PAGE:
December 22, 2023

#08-368: Rebecca

Laurence Olivier and Joan Fontaine as Maxim and
Mrs. de Winter in the Hitchcock adaptation (Wikipedia)

Note: The suspenseful novel Rebecca has a Hitchcockian twist at the end. No wonder Hitchcock made such a successful film of it!

Get Ready: What would you do if you learned you had a painful, fatal illness?

English author Daphne du Maurier's 1938 Gothic novel Rebecca has been adapted to stage and screen many times, most notably in Alfred Hitchcock's 1940 film version, which won the Academy Award for Best Picture.

The title character, Rebecca, is never seen (alive). She was the first wife of the wealthy Englishman, Maxim de Winter; the narrator of the story is his never-named second wife, called only "Mrs. M. [for Maxim] de Winter" or "the second Mrs. de Winter."

This second wife met her husband while serving as companion to a rich American woman on holiday in Monte Carlo. They marry after just two weeks, and move to Manderley, his mansion in Cornwall.

Mr. de Winter's housekeeper, Mrs. Danvers, was deeply attached to the first Mrs. de Winter: Rebecca. That wife died in a sailing accident about a year before the second Mrs. de Winter met her husband. Everyone considered Rebecca "the perfect wife"--or so it seemed. Mrs. Danvers tells the second Mrs. de Winter that she will never measure up to the perfection of Rebecca, and even nearly convinces her to kill herself.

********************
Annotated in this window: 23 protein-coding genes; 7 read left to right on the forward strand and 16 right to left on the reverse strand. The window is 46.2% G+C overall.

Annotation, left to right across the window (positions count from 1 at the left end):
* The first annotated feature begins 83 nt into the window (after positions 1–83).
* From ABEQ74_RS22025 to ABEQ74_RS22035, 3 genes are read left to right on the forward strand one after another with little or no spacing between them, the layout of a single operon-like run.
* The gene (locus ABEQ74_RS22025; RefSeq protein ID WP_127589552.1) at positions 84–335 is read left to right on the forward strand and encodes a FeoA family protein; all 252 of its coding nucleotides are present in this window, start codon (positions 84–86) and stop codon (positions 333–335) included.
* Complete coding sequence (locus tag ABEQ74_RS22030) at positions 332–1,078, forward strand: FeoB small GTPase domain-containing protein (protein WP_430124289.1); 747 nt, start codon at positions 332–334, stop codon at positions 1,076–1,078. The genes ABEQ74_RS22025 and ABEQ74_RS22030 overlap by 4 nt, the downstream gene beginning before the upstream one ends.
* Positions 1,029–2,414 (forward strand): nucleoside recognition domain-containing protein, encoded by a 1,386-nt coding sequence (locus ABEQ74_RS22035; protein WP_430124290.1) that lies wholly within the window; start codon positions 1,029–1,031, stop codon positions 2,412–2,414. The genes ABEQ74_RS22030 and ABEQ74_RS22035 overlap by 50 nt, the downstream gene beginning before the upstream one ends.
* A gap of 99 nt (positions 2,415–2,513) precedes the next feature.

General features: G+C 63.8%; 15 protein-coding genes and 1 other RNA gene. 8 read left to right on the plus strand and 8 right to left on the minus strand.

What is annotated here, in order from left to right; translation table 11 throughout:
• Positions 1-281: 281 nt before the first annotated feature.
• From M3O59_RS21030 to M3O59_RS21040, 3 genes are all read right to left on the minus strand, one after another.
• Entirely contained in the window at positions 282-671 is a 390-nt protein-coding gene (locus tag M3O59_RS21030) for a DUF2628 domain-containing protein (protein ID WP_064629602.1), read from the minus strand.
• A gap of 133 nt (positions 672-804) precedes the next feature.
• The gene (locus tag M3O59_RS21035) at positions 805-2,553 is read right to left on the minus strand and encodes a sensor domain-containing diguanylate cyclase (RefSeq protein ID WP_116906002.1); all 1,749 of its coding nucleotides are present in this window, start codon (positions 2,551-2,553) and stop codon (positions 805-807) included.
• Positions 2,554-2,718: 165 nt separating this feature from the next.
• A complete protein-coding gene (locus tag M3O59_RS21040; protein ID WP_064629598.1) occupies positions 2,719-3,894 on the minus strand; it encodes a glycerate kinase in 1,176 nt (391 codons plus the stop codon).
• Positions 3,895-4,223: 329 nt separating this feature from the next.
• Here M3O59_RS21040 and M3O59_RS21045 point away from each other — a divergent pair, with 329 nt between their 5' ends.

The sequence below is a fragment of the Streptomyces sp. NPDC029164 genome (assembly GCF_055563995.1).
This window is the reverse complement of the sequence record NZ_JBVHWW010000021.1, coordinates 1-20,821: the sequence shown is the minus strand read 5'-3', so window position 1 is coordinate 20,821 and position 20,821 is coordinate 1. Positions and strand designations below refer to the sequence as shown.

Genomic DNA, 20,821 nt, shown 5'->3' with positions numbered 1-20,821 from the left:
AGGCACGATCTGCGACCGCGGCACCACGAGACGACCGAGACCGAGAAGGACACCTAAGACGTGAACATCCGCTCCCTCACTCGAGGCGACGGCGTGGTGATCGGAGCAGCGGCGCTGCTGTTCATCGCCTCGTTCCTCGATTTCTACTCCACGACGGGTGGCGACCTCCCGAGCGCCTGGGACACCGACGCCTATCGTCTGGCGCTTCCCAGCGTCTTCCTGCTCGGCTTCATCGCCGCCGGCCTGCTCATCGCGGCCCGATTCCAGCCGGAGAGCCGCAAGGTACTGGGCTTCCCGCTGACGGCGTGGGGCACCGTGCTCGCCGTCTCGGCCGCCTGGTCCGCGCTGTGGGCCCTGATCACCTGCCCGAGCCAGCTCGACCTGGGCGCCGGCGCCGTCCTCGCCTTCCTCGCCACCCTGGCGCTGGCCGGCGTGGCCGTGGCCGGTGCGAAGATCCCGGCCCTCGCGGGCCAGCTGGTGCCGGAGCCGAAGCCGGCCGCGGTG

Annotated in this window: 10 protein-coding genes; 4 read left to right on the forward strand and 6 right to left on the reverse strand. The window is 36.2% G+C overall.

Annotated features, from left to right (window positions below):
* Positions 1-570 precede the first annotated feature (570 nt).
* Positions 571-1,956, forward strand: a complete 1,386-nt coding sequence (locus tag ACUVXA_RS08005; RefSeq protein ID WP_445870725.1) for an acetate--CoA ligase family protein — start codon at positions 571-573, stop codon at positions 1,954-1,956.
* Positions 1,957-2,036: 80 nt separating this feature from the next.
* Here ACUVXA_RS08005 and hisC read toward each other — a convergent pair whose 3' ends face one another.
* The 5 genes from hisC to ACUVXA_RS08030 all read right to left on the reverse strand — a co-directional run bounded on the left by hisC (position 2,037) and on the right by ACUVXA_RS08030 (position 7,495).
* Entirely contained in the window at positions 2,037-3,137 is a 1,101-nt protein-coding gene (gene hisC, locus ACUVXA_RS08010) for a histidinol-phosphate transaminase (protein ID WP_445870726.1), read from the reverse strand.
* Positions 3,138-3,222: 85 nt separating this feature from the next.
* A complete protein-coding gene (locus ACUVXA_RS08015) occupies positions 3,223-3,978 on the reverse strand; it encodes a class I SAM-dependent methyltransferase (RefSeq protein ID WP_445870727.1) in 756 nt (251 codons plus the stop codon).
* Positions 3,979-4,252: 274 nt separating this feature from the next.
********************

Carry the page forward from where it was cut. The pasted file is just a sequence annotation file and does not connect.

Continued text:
But it turns out the sailing "accident" was no accident at all. Rebecca had told Maxim that she was pregnant with another man's child, that she would raise it as though it were Maxim's, and that there was no way he could stop her.

In a jealous rage, he shot her, and staged the sinking of her boat (with her body aboard) to look like an accident. He identified another woman's body as that of his wife, which actually lay under the sea.

But her body was discovered, and raised. Meanwhile, Rebecca's cousin (and lover) Jack Favell tries to blackmail Maxim. Through his machinations it comes to light that Rebecca could not have been pregnant: she was unable to conceive, but had terminal cancer, and had goaded Maxim into killing her to avoid a painful, lingering death.

Maxim reveals to the second Mrs. de Winter that he actually despised Rebecca, a cruel and manipulative woman. And he tells her that he has always loved her--and never Rebecca.

In the end, Manderley burns to the ground, a symbol of the end of the old way of life for Maxim and his new wife.


Practice: Match the term to its definition:

Term Definition
  1. blackmail
  2. conceive
  3. despised
  4. goaded
  5. Gothic
  6. machinations
  7. manipulative
  8. measure up
  9. Monte Carlo
  10. terminal
  1. make a baby
  2. controlling others' behavior
  3. a genre of horror story
  4. a gambling destination for the wealthy
  5. leading to death
  6. hated
  7. demand payment for keeping a secret
  8. schemes; manipulations
  9. pushed; drove
  10. be equal to

Answers are in the first comment below.

Submitted to the Shenzhen Daily for December 22, 2023


  1. Answers to the Practice: 1. g; 2. a; 3. f; 4. i; 5. c; 6. h; 7. b; 8. j; 9. d; 10. e

  2. Answers to the Practice: 1. g; 2. a; 3. f; 4. i; 5. c; 6. h; 7. b; 8. j; 9. d; 10. e